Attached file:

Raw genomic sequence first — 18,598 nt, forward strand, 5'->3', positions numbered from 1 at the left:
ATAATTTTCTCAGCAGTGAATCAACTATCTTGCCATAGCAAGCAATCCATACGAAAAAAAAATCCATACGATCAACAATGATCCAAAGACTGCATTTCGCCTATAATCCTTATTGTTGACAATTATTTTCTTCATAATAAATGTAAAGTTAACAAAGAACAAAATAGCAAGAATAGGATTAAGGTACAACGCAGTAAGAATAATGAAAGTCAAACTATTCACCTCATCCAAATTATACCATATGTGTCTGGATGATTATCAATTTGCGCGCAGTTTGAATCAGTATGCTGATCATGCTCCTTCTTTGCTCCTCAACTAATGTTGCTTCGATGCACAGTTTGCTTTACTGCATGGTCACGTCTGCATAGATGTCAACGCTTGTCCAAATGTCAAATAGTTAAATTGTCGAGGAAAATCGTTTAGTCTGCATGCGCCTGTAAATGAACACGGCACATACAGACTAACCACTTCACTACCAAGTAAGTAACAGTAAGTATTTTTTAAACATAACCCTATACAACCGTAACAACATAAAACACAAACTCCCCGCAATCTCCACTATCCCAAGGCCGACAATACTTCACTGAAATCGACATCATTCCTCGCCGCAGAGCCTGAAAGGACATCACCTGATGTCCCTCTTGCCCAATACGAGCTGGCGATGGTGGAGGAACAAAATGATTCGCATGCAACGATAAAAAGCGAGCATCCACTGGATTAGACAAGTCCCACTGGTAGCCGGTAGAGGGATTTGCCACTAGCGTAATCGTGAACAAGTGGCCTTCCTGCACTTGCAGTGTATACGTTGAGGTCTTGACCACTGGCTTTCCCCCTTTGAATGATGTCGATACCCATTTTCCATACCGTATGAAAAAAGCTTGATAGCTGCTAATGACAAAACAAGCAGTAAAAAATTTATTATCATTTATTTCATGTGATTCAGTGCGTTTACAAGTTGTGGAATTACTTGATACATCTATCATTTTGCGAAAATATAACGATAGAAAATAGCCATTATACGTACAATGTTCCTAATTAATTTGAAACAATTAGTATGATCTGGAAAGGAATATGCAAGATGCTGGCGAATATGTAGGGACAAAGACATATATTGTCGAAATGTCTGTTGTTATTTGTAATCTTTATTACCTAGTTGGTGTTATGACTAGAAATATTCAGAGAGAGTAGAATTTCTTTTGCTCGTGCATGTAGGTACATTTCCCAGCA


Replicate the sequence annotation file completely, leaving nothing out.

Raw genomic sequence first — 18,598 nt, forward strand, 5'->3', positions numbered from 1 at the left:
ATAATTTTCTCAGCAGTGAATCAACTATCTTGCCATAGCAAGCAATCCATACGAAAAAAAAATCCATACGATCAACAATGATCCAAAGACTGCATTTCGCCTATAATCCTTATTGTTGACAATTATTTTCTTCATAATAAATGTAAAGTTAACAAAGAACAAAATAGCAAGAATAGGATTAAGGTACAACGCAGTAAGAATAATGAAAGTCAAACTATTCACCTCATCCAAATTATACCATATGTGTCTGGATGATTATCAATTTGCGCGCAGTTTGAATCAGTATGCTGATCATGCTCCTTCTTTGCTCCTCAACTAATGTTGCTTCGATGCACAGTTTGCTTTACTGCATGGTCACGTCTGCATAGATGTCAACGCTTGTCCAAATGTCAAATAGTTAAATTGTCGAGGAAAATCGTTTAGTCTGCATGCGCCTGTAAATGAACACGGCACATACAGACTAACCACTTCACTACCAAGTAAGTAACAGTAAGTATTTTTTAAACATAACCCTATACAACCGTAACAACATAAAACACAAACTCCCCGCAATCTCCACTATCCCAAGGCCGACAATACTTCACTGAAATCGACATCATTCCTCGCCGCAGAGCCTGAAAGGACATCACCTGATGTCCCTCTTGCCCAATACGAGCTGGCGATGGTGGAGGAACAAAATGATTCGCATGCAACGATAAAAAGCGAGCATCCACTGGATTAGACAAGTCCCACTGGTAGCCGGTAGAGGGATTTGCCACTAGCGTAATCGTGAACAAGTGGCCTTCCTGCACTTGCAGTGTATACGTTGAGGTCTTGACCACTGGCTTTCCCCCTTTGAATGATGTCGATACCCATTTTCCATACCGTATGAAAAAAGCTTGATAGCTGCTAATGACAAAACAAGCAGTAAAAAATTTATTATCATTTATTTCATGTGATTCAGTGCGTTTACAAGTTGTGGAATTACTTGATACATCTATCATTTTGCGAAAATATAACGATAGAAAATAGCCATTATACGTACAATGTTCCTAATTAATTTGAAACAATTAGTATGATCTGGAAAGGAATATGCAAGATGCTGGCGAATATGTAGGGACAAAGACATATATTGTCGAAATGTCTGTTGTTATTTGTAATCTTTATTACCTAGTTGGTGTTATGACTAGAAATATTCAGAGAGAGTAGAATTTCTTTTGCTCGTGCATGTAGGTACATTTCCCAGCA